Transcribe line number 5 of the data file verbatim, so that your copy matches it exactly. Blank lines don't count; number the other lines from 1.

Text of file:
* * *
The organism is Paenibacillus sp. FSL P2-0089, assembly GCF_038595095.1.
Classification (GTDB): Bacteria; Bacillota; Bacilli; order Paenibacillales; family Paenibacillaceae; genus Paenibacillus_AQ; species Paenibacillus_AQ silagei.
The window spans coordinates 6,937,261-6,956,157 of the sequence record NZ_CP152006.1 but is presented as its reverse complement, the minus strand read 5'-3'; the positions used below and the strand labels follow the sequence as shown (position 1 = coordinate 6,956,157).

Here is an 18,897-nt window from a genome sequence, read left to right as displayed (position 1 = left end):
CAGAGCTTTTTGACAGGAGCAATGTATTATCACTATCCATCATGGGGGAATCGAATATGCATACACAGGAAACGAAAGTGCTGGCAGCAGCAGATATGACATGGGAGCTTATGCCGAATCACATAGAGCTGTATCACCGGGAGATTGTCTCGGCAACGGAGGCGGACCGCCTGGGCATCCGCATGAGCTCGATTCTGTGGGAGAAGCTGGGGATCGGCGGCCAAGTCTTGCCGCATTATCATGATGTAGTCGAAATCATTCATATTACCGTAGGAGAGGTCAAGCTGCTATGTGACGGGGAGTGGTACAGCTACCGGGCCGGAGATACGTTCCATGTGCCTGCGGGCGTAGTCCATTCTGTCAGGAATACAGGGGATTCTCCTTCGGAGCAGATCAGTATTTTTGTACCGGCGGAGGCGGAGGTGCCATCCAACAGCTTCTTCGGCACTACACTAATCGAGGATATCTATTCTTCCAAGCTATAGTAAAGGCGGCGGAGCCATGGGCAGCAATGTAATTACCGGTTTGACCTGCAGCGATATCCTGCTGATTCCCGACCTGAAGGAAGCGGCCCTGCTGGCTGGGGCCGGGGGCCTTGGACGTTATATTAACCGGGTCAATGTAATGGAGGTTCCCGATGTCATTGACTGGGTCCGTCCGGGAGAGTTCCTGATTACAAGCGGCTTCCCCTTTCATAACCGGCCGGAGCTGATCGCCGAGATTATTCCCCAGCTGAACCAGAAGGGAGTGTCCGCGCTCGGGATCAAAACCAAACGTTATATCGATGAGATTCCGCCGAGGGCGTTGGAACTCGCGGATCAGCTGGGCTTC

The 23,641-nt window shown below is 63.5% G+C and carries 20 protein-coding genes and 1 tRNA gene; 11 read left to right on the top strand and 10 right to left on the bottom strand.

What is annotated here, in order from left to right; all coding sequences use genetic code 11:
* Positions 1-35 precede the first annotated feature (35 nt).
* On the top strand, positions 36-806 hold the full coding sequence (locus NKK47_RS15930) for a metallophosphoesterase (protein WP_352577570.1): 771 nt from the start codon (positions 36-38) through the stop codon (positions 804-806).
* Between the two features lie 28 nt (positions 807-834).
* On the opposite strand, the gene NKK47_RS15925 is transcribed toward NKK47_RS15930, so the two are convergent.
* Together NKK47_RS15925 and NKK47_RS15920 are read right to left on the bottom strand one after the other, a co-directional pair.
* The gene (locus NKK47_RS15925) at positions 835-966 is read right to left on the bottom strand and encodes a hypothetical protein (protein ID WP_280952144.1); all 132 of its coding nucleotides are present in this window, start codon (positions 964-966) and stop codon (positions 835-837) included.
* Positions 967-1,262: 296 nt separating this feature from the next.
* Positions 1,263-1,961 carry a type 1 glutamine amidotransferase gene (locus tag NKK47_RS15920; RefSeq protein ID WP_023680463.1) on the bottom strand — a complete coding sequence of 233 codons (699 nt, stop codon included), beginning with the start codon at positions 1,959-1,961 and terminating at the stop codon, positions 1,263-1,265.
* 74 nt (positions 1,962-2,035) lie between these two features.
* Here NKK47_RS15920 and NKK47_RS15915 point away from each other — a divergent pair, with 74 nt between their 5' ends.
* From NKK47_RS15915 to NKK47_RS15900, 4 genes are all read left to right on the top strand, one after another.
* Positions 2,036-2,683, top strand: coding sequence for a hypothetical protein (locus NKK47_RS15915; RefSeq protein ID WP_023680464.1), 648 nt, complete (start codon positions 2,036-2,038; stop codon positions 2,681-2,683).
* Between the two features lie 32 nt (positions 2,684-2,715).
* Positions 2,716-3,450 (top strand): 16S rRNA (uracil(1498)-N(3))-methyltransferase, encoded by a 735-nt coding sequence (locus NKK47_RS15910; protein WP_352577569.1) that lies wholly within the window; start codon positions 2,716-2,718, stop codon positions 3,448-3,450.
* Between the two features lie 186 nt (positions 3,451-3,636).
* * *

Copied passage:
CAGAGCTTTTTGACAGGAGCAATGTATTATCACTATCCATCATGGGGGAATCGAATATGCATACACAGGAAACGAAAGTGCTGGCAGCAGCAGATATGACATGGGAGCTTATGCCGAATCACATAGAGCTGTATCACCGGGAGATTGTCTCGGCAACGGAGGCGGACCGCCTGGGCATCCGCATGAGCTCGATTCTGTGGGAGAAGCTGGGGATCGGCGGCCAAGTCTTGCCGCATTATCATGATGTAGTCGAAATCATTCATATTACCGTAGGAGAGGTCAAGCTGCTATGTGACGGGGAGTGGTACAGCTACCGGGCCGGAGATACGTTCCATGTGCCTGCGGGCGTAGTCCATTCTGTCAGGAATACAGGGGATTCTCCTTCGGAGCAGATCAGTATTTTTGTACCGGCGGAGGCGGAGGTGCCATCCAACAGCTTCTTCGGCACTACACTAATCGAGGATATCTATTCTTCCAAGCTATAGTAAAGGCGGCGGAGCCATGGGCAGCAATGTAATTACCGGTTTGACCTGCAGCGATATCCTGCTGATTCCCGACCTGAAGGAAGCGGCCCTGCTGGCTGGGGCCGGGGGCCTTGGACGTTATATTAACCGGGTCAATGTAATGGAGGTTCCCGATGTCATTGACTGGGTCCGTCCGGGAGAGTTCCTGATTACAAGCGGCTTCCCCTTTCATAACCGGCCGGAGCTGATCGCCGAGATTATTCCCCAGCTGAACCAGAAGGGAGTGTCCGCGCTCGGGATCAAAACCAAACGTTATATCGATGAGATTCCGCCGAGGGCGTTGGAACTCGCGGATCAGCTGGGCTTC